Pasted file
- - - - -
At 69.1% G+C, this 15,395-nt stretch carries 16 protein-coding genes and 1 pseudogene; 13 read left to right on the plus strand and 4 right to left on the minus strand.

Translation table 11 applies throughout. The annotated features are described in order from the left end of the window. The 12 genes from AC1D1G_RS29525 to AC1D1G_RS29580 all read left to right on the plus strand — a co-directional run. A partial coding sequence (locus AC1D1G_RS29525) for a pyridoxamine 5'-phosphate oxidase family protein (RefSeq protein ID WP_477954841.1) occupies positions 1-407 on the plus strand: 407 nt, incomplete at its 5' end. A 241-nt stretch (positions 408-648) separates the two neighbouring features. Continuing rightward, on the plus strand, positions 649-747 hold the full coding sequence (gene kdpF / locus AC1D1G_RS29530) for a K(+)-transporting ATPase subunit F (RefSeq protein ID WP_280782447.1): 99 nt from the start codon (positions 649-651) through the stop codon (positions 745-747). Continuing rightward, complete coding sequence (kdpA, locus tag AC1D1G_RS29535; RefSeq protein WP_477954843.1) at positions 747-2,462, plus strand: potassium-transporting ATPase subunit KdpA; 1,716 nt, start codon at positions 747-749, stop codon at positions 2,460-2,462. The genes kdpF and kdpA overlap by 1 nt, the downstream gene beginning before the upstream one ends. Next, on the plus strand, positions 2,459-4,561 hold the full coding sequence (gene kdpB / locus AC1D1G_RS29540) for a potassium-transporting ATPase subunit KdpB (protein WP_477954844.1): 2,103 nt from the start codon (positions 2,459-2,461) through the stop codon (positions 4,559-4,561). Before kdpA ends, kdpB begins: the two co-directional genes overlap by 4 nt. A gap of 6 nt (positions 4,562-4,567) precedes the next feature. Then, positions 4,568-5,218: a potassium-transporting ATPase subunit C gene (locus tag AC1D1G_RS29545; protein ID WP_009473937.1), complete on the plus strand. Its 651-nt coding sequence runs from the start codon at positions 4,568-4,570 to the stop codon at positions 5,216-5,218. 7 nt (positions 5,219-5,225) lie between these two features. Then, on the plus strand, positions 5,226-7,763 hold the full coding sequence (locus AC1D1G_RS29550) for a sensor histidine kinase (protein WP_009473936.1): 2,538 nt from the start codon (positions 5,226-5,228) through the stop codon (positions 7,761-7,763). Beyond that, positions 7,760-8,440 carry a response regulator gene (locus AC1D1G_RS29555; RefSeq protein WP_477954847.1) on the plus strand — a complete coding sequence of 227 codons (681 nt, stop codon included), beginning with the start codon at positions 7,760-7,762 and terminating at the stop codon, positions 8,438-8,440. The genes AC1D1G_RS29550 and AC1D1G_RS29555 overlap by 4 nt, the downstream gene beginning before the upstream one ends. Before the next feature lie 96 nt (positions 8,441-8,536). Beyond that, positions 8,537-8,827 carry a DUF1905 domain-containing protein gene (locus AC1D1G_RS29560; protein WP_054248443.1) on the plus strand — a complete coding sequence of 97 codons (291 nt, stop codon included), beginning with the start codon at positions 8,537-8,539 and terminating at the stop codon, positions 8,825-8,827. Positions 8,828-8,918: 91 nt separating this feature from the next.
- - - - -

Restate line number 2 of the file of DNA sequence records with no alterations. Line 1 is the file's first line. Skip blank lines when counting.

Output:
Translation table 11 applies throughout. The annotated features are described in order from the left end of the window. The 12 genes from AC1D1G_RS29525 to AC1D1G_RS29580 all read left to right on the plus strand — a co-directional run. A partial coding sequence (locus AC1D1G_RS29525) for a pyridoxamine 5'-phosphate oxidase family protein (RefSeq protein ID WP_477954841.1) occupies positions 1-407 on the plus strand: 407 nt, incomplete at its 5' end. A 241-nt stretch (positions 408-648) separates the two neighbouring features. Continuing rightward, on the plus strand, positions 649-747 hold the full coding sequence (gene kdpF / locus AC1D1G_RS29530) for a K(+)-transporting ATPase subunit F (RefSeq protein ID WP_280782447.1): 99 nt from the start codon (positions 649-651) through the stop codon (positions 745-747). Continuing rightward, complete coding sequence (kdpA, locus tag AC1D1G_RS29535; RefSeq protein WP_477954843.1) at positions 747-2,462, plus strand: potassium-transporting ATPase subunit KdpA; 1,716 nt, start codon at positions 747-749, stop codon at positions 2,460-2,462. The genes kdpF and kdpA overlap by 1 nt, the downstream gene beginning before the upstream one ends. Next, on the plus strand, positions 2,459-4,561 hold the full coding sequence (gene kdpB / locus AC1D1G_RS29540) for a potassium-transporting ATPase subunit KdpB (protein WP_477954844.1): 2,103 nt from the start codon (positions 2,459-2,461) through the stop codon (positions 4,559-4,561). Before kdpA ends, kdpB begins: the two co-directional genes overlap by 4 nt. A gap of 6 nt (positions 4,562-4,567) precedes the next feature. Then, positions 4,568-5,218: a potassium-transporting ATPase subunit C gene (locus tag AC1D1G_RS29545; protein ID WP_009473937.1), complete on the plus strand. Its 651-nt coding sequence runs from the start codon at positions 4,568-4,570 to the stop codon at positions 5,216-5,218. 7 nt (positions 5,219-5,225) lie between these two features. Then, on the plus strand, positions 5,226-7,763 hold the full coding sequence (locus AC1D1G_RS29550) for a sensor histidine kinase (protein WP_009473936.1): 2,538 nt from the start codon (positions 5,226-5,228) through the stop codon (positions 7,761-7,763). Beyond that, positions 7,760-8,440 carry a response regulator gene (locus AC1D1G_RS29555; RefSeq protein WP_477954847.1) on the plus strand — a complete coding sequence of 227 codons (681 nt, stop codon included), beginning with the start codon at positions 7,760-7,762 and terminating at the stop codon, positions 8,438-8,440. The genes AC1D1G_RS29550 and AC1D1G_RS29555 overlap by 4 nt, the downstream gene beginning before the upstream one ends. Before the next feature lie 96 nt (positions 8,441-8,536). Beyond that, positions 8,537-8,827 carry a DUF1905 domain-containing protein gene (locus AC1D1G_RS29560; protein WP_054248443.1) on the plus strand — a complete coding sequence of 97 codons (291 nt, stop codon included), beginning with the start codon at positions 8,537-8,539 and terminating at the stop codon, positions 8,825-8,827. Positions 8,828-8,918: 91 nt separating this feature from the next.